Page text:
Updated: Sep 10
While the markets of the wolves rotate with Adam Smith's 'invisible hand', we watch the symbols of how the settled ‘uncultured’ culture in the world revolves around the world with the invisible tricks in the movie: ’ ‘ The Wolf of Wall Street. This lack of culture has a relationship with the pleasures and excesses of the facts, which are considered basic needs. The story of The Wolf of Wall Street is based on the concept that the Ego psychically creates its false paradises by spreading its basic needs to objects of desire. These false paradises are in some ways similar to the character who is the owner of the planet 'Ego', the representation of the expansionist consciousness that takes on the role of God in the movie Guardians of the Galaxy. The same smell comes from the fake paradises built by characters who think they have everything in their hands: A smell that nothing can provide real satisfaction, no matter how good it is. In other words, the act of deception begins with 'self-deception'. However, while the characters in the Guardians of the Galaxy movie do not find Ego's fake paradise attractive, the characters in The Wolf of Wall Street movie love these fake paradises. They love it so much that they force themselves to endure all kinds of nonsense to maintain that life.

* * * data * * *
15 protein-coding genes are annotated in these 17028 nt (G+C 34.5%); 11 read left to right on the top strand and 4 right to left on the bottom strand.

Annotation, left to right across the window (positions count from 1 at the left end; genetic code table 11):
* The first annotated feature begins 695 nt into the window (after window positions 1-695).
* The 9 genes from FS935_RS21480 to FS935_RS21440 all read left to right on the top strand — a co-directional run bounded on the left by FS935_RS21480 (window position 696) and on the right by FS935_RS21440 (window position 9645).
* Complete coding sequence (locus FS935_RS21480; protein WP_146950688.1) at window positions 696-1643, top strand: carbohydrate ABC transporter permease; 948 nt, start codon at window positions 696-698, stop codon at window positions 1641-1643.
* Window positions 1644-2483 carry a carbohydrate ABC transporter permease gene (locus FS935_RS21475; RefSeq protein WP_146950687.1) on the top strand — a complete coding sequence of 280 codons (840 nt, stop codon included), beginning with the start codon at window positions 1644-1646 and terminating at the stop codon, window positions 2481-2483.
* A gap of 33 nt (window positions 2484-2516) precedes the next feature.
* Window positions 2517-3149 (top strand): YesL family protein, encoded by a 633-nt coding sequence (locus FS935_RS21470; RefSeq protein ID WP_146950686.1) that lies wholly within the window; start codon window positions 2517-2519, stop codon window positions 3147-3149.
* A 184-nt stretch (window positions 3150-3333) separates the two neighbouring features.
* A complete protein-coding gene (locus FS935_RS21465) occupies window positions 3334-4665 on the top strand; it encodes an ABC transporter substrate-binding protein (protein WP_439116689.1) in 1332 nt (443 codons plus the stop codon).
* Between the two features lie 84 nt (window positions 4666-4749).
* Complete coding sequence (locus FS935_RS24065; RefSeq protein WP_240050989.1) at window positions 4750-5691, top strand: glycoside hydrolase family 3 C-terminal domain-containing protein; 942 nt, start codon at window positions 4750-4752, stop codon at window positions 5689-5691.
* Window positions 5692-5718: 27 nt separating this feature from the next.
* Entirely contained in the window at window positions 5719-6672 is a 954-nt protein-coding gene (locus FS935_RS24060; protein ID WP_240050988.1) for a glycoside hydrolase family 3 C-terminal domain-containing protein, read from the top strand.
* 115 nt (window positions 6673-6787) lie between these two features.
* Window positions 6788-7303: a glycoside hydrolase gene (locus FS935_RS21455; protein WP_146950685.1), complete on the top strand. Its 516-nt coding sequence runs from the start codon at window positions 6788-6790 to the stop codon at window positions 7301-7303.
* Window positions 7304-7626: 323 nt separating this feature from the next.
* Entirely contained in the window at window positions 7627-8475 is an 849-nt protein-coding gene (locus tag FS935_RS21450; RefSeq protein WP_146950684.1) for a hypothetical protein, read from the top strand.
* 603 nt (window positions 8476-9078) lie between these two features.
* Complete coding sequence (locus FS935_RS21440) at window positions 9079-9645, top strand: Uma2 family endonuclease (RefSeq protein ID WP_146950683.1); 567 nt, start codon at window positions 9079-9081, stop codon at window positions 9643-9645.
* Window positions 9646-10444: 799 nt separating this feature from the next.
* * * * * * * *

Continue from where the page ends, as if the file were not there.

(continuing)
In the movie, which revolves around addictions, the main character, Jordan Belfort, pretends to use the "art of persuasion" that goes to the root of the subliminal power of advertising and propaganda. Because what he does is not 'the ability to persuade' but 'the ability to deceive'. Interestingly, the story turned into a scenario from real life in the movie where Jordan, the young and handsome lead character, who has established his career as a stockbroker, who has no dream but to be rich, gets rich by buying useless stocks with his 'deception ability. In the movie, the character's satisfaction with his pleasures starts to decline from the marginal benefit, that is, the transition to the breaking point of dissatisfaction develops in parallel with the detective investigations. Afterwards, the character is found guilty through investigations, losing his former powerful and wealthy status. However, Jordan continues his comfortable life during his short prison sentence and after he is released from prison. The person from whom the movie is adapted from the real-life story turns into a motivational speaker who teaches tactics to those who dream of getting rich and suffer a comfortable punishment despite all the fraud as represented in the movie in real life. A deception is now an act of persuasion, while the excesses of hedonism take refuge in the indulgence of childish mischief.